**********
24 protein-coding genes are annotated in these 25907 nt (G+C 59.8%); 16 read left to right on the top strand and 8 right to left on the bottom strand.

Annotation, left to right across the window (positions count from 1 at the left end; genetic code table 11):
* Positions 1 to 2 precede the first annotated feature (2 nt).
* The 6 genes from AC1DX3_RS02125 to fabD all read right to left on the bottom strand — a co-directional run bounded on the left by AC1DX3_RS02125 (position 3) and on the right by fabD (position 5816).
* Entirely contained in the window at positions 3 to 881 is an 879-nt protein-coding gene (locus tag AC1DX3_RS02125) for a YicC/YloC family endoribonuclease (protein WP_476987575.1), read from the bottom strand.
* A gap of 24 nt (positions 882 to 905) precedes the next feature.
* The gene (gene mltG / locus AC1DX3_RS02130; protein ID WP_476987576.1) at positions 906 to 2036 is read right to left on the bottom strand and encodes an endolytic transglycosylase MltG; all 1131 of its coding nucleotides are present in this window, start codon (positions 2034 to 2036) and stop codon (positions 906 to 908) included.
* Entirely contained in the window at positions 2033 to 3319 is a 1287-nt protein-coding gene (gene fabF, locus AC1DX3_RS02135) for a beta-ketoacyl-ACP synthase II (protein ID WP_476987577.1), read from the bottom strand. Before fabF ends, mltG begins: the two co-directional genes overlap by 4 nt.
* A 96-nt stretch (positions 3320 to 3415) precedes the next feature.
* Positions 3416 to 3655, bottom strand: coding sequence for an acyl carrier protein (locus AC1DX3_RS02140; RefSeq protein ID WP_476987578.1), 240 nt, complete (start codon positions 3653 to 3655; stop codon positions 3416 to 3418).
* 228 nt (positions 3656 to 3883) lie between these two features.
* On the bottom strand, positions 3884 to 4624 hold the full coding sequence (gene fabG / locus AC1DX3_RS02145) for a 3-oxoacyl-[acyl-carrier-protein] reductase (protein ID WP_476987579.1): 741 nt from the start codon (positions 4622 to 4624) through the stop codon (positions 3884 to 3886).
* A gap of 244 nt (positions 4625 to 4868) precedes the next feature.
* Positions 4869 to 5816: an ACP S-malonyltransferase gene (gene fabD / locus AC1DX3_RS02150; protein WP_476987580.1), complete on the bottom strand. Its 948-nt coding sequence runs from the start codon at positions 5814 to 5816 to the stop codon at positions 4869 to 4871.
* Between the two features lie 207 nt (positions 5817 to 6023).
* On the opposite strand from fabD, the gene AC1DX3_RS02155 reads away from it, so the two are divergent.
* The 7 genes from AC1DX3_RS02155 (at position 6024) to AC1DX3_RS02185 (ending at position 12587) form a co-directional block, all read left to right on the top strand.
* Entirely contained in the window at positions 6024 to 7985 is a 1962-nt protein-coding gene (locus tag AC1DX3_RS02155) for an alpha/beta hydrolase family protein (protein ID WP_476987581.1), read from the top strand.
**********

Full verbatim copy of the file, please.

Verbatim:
24 protein-coding genes are annotated in these 25907 nt (G+C 59.8%); 16 read left to right on the top strand and 8 right to left on the bottom strand.

Annotation, left to right across the window (positions count from 1 at the left end; genetic code table 11):
* Positions 1 to 2 precede the first annotated feature (2 nt).
* The 6 genes from AC1DX3_RS02125 to fabD all read right to left on the bottom strand — a co-directional run bounded on the left by AC1DX3_RS02125 (position 3) and on the right by fabD (position 5816).
* Entirely contained in the window at positions 3 to 881 is an 879-nt protein-coding gene (locus tag AC1DX3_RS02125) for a YicC/YloC family endoribonuclease (protein WP_476987575.1), read from the bottom strand.
* A gap of 24 nt (positions 882 to 905) precedes the next feature.
* The gene (gene mltG / locus AC1DX3_RS02130; protein ID WP_476987576.1) at positions 906 to 2036 is read right to left on the bottom strand and encodes an endolytic transglycosylase MltG; all 1131 of its coding nucleotides are present in this window, start codon (positions 2034 to 2036) and stop codon (positions 906 to 908) included.
* Entirely contained in the window at positions 2033 to 3319 is a 1287-nt protein-coding gene (gene fabF, locus AC1DX3_RS02135) for a beta-ketoacyl-ACP synthase II (protein ID WP_476987577.1), read from the bottom strand. Before fabF ends, mltG begins: the two co-directional genes overlap by 4 nt.
* A 96-nt stretch (positions 3320 to 3415) precedes the next feature.
* Positions 3416 to 3655, bottom strand: coding sequence for an acyl carrier protein (locus AC1DX3_RS02140; RefSeq protein ID WP_476987578.1), 240 nt, complete (start codon positions 3653 to 3655; stop codon positions 3416 to 3418).
* 228 nt (positions 3656 to 3883) lie between these two features.
* On the bottom strand, positions 3884 to 4624 hold the full coding sequence (gene fabG / locus AC1DX3_RS02145) for a 3-oxoacyl-[acyl-carrier-protein] reductase (protein ID WP_476987579.1): 741 nt from the start codon (positions 4622 to 4624) through the stop codon (positions 3884 to 3886).
* A gap of 244 nt (positions 4625 to 4868) precedes the next feature.
* Positions 4869 to 5816: an ACP S-malonyltransferase gene (gene fabD / locus AC1DX3_RS02150; protein WP_476987580.1), complete on the bottom strand. Its 948-nt coding sequence runs from the start codon at positions 5814 to 5816 to the stop codon at positions 4869 to 4871.
* Between the two features lie 207 nt (positions 5817 to 6023).
* On the opposite strand from fabD, the gene AC1DX3_RS02155 reads away from it, so the two are divergent.
* The 7 genes from AC1DX3_RS02155 (at position 6024) to AC1DX3_RS02185 (ending at position 12587) form a co-directional block, all read left to right on the top strand.
* Entirely contained in the window at positions 6024 to 7985 is a 1962-nt protein-coding gene (locus tag AC1DX3_RS02155) for an alpha/beta hydrolase family protein (protein ID WP_476987581.1), read from the top strand.